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Microsoft Will Be Neutral if Workers Try to Unionize in AI Era


Microsoft agreed to neutrality on unionization should its employees seek to unionize, announcing Dec. 11 that the company and the AFL-CIO would work together on artificial intelligence issues. We've gathered articles on the news from SHRM Online and other outlets.

Neutral Stance on Labor

AFL-CIO President Liz Shuler said Microsoft's position differed from other tech companies that she said have fought efforts to unionize. Microsoft's "positioning is—if workers want to organize, we shouldn't stand in their way," Shuler said.

"By working directly with labor leaders, we can help ensure that AI serves the country's workers," said Brad Smith, vice chair and president of Microsoft. "This groundbreaking partnership honors the rights of workers, learns from the advice of labor leaders as we develop technology and helps us provide people with the skills that will become essential in a new AI era."

(Reuters and Microsoft)

AI’s Role in the Workplace’s Future Highlighted

The partnership will include meetings in which AI experts from Microsoft brief labor leaders and workers on developments in the technology. Microsoft's experts will also seek input from workers so they can develop AI while addressing such concerns as job elimination. The company and the AFL-CIO said they would collaborate to enact policies that would prepare workers for jobs incorporating AI.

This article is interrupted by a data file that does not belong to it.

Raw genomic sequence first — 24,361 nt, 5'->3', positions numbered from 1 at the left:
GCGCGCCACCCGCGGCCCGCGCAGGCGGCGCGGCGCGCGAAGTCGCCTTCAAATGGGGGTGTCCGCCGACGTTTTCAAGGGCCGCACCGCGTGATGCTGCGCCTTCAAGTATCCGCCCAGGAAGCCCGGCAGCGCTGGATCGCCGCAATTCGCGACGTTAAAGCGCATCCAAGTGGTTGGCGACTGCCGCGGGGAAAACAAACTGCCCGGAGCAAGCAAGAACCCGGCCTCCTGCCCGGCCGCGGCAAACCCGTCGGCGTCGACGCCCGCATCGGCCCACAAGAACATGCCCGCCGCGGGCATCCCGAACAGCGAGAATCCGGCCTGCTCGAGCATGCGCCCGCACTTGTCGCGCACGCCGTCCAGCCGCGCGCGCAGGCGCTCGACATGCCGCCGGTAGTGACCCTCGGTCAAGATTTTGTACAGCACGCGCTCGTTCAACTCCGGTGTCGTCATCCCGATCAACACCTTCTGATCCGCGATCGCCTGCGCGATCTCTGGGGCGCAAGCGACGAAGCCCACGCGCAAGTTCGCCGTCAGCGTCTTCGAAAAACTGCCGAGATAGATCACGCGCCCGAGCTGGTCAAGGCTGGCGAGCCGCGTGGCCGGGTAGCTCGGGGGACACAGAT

(The New York Times)

Different Perspectives on AI

The announcement comes as business leaders and policymakers consider wide-ranging potential impacts AI will have on the labor market. Prominent voices in the tech industry have highlighted AI's ability to help employees work more efficiently. But labor leaders have raised concerns over the potential for AI tools to put some out of work.

(CNN)

Influential Guidelines May Be Next

The size and influence of Microsoft and the AFL-CIO will increase the chance that any guidelines they reach will be adopted by employers in contract deals with unions, said Rebecca Givan, associate professor at Rutgers University's School of Management and Labor Relations in Piscataway, N.J.

(Bloomberg)

Guidance from Biden Administration

Human resource professionals searching for guidance on managing artificial intelligence should pay attention to the Biden administration's Oct. 30 executive order that seeks to manage the risks of AI and reap its benefits.

(SHRM Online)

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